In one of a series of TV interviews during his trip to Asia, Obama said those offended by the legal privileges given to Muhammed by virtue of getting a civilian trial rather than a military tribunal won't find it "offensive at all when he's convicted and when the death penalty is applied to him."
Obama quickly added that he did not mean to suggest he was prejudging the outcome of Mohammed's trial. "I'm not going to be in that courtroom," he said. "That's the job of the prosecutors, the judge and the jury."
In interviews broadcast on NBC and CNN Wednesday, the president also said that experienced prosecutors in the case who specialize in terrorism have offered assurances that "we'll convict this person with the evidence they've got, going through our system."
Obama said the American people should have no concern about the capability of civilian courts to try suspected terrorists. Attorney General Eric Holder last week announced the decision to bring Mohammed and four others detained at Guantanamo Bay, Cuba, to trial at a lower Manhattan courthouse.
Holder sought to explain U.S. prosecution strategy in remarks prepared for delivery later Wednesday before the Senate Judiciary Committee, where lawmakers are likely to spar over his decision last week to send Mohammed and four alleged henchmen from a detention center at Guantanamo Bay to New York to face a civilian federal trial in New York.
Critics of Holder's decision - mostly Republicans - have argued the trial will give Mohammed a world stage to spout hateful rhetoric.
In his prepared remarks, Holder said such concerns are misplaced, because judges can control unruly defendants and any pronouncements by Mohammed would only make him look worse.
"I have every confidence the nation and the world will see him for the coward he is," Holder says in a written version of his remarks obtained by The Associated Press. "I'm not scared of what (Mohammed) will have to say at trial - and no one else needs to be either."
Holder says the public and the nation's intelligence secrets can be protected during a public trial in civilian court.
"We need not cower in the face of this enemy," Holder says. "Our institutions are strong, our infrastructure is sturdy, our resolve is firm, and our people are ready."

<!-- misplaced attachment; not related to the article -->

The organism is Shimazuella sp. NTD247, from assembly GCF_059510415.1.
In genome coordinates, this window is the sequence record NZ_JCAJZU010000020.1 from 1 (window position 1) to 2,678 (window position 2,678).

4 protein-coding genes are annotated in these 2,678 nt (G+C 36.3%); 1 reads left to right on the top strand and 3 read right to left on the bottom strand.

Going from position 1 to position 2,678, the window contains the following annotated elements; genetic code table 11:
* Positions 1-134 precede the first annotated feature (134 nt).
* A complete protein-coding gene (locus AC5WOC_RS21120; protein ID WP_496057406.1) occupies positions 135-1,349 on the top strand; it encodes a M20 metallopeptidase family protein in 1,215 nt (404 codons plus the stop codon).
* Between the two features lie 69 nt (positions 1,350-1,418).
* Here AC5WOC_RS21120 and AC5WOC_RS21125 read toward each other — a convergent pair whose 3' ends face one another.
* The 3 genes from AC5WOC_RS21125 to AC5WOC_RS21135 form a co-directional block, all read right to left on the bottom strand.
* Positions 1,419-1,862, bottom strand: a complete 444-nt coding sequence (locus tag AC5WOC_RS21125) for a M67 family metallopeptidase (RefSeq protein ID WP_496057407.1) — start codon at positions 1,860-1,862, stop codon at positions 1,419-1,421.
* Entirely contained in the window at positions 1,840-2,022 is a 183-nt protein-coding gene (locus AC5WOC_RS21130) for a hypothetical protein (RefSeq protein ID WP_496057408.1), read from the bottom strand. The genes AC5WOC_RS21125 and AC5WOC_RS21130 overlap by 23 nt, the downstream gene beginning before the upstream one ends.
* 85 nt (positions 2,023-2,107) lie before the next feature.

Holder announced Friday that five accused Sept. 11 conspirators currently held at the U.S. military base at Guantanamo Bay, Cuba, will be transferred to federal court in Manhattan to face trial - just blocks from the site of the former World Trade Center.
Five other suspects, Holder said, will be sent to face justice before military commissions in the United States, though a location for those commissions has not yet been determined.
The actual transfer of the suspects to New York is still many weeks away. The transfers are a key step in Obama's pledge to close the detention center at Guantanamo, which currently houses some 215 detainees. The administration is not expected to meet its January deadline to shutter the facility.
The president echoed Holder's comments about the New York trial.
"I think this notion that we have to be fearful that these terrorists possess some special powers that prevent us from presenting evidence against them, locking them up and exacting swift justice, I think that has been a fundamental mistake," Obama said in an interview with CNN.
In addition to the 10 detainees named Friday, Holder is expected to send others to trials and commissions in the United States.
Another, larger group of detainees is expected to be released to other countries. Some, the president has said, are too dangerous to be released and cannot be put on trial, and those detainees will continue to be imprisoned.
The attorney general says his decisions between trials and commissions were based strictly on which venues he thought would bring the strongest prosecution.
Opponents of the plan, including Holder's predecessor Michael Mukasey, have accused him of adopting a "pre-9/11" approach to terrorism.
Holder emphatically denies that.
"We are at war, and we will use every instrument of national power - civilian, military, law enforcement, intelligence, diplomatic and others - to win," Holder says.
Separately, a member of the Judiciary Committee, Democrat Charles Schumer of New York, is urging the administration to reimburse the city for what he says could be $75 million in extra security costs related to the terror trials.